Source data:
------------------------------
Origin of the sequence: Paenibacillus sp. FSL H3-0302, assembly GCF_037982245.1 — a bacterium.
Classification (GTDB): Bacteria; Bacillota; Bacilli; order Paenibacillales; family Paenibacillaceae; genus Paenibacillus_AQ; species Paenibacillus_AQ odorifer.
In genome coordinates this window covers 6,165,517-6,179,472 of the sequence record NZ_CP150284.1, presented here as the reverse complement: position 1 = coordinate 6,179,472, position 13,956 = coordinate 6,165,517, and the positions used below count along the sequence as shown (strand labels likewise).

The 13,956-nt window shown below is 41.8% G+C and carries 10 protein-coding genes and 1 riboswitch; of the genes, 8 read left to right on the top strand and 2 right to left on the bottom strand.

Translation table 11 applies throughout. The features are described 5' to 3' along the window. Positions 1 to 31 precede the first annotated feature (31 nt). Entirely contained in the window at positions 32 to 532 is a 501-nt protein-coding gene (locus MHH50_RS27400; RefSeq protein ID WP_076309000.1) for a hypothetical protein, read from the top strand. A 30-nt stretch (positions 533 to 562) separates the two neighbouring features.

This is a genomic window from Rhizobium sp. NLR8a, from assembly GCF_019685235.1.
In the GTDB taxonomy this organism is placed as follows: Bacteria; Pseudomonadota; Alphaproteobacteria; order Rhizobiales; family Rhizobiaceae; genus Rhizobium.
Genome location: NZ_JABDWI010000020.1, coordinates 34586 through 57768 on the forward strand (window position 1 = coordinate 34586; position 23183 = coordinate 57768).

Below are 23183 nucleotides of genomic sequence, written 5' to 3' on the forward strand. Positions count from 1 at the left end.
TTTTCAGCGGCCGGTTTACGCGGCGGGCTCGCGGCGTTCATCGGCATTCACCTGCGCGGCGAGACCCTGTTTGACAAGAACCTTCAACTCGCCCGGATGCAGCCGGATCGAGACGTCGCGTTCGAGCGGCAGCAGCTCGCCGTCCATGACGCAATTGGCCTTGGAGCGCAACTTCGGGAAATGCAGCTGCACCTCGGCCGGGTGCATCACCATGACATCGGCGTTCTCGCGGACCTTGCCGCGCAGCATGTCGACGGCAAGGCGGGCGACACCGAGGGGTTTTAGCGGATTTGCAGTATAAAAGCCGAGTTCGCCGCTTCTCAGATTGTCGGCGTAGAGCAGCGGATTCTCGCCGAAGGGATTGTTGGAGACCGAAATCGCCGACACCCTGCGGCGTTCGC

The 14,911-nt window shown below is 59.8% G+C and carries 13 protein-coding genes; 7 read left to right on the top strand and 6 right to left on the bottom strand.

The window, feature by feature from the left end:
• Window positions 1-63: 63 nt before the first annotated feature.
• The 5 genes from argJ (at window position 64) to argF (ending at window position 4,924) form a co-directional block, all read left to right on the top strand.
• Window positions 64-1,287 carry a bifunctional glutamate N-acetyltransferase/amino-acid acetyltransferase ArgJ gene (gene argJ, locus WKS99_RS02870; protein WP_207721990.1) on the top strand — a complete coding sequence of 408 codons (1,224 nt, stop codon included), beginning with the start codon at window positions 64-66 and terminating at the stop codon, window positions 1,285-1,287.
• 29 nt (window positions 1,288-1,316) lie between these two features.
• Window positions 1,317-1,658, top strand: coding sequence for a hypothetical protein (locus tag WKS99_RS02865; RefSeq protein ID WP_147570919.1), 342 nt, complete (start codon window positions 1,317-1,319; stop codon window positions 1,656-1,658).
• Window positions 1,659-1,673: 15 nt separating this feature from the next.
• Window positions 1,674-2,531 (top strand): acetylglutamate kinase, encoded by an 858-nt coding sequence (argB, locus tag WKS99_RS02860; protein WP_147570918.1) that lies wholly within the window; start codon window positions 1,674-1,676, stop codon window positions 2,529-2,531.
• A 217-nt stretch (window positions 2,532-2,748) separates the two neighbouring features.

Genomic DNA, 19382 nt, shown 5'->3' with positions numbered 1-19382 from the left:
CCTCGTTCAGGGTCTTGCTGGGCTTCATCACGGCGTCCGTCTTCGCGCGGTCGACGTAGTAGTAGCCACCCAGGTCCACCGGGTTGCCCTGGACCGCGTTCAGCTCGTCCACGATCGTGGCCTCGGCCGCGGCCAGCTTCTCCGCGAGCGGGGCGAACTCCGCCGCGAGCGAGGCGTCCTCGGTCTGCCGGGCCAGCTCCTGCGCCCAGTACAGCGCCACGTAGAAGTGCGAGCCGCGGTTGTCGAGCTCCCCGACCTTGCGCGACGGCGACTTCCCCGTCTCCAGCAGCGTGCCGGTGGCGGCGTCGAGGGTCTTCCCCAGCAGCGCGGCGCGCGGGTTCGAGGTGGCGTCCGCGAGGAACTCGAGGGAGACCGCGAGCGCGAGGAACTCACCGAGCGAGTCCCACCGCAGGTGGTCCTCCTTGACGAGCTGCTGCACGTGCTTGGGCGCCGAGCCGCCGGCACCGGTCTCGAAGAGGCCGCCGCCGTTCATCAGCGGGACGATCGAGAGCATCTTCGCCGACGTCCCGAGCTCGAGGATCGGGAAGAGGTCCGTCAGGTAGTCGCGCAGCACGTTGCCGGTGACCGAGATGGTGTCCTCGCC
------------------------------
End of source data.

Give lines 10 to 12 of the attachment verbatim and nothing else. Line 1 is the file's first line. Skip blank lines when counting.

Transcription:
TTTTCAGCGGCCGGTTTACGCGGCGGGCTCGCGGCGTTCATCGGCATTCACCTGCGCGGCGAGACCCTGTTTGACAAGAACCTTCAACTCGCCCGGATGCAGCCGGATCGAGACGTCGCGTTCGAGCGGCAGCAGCTCGCCGTCCATGACGCAATTGGCCTTGGAGCGCAACTTCGGGAAATGCAGCTGCACCTCGGCCGGGTGCATCACCATGACATCGGCGTTCTCGCGGACCTTGCCGCGCAGCATGTCGACGGCAAGGCGGGCGACACCGAGGGGTTTTAGCGGATTTGCAGTATAAAAGCCGAGTTCGCCGCTTCTCAGATTGTCGGCGTAGAGCAGCGGATTCTCGCCGAAGGGATTGTTGGAGACCGAAATCGCCGACACCCTGCGGCGTTCGC

The 14,911-nt window shown below is 59.8% G+C and carries 13 protein-coding genes; 7 read left to right on the top strand and 6 right to left on the bottom strand.

The window, feature by feature from the left end: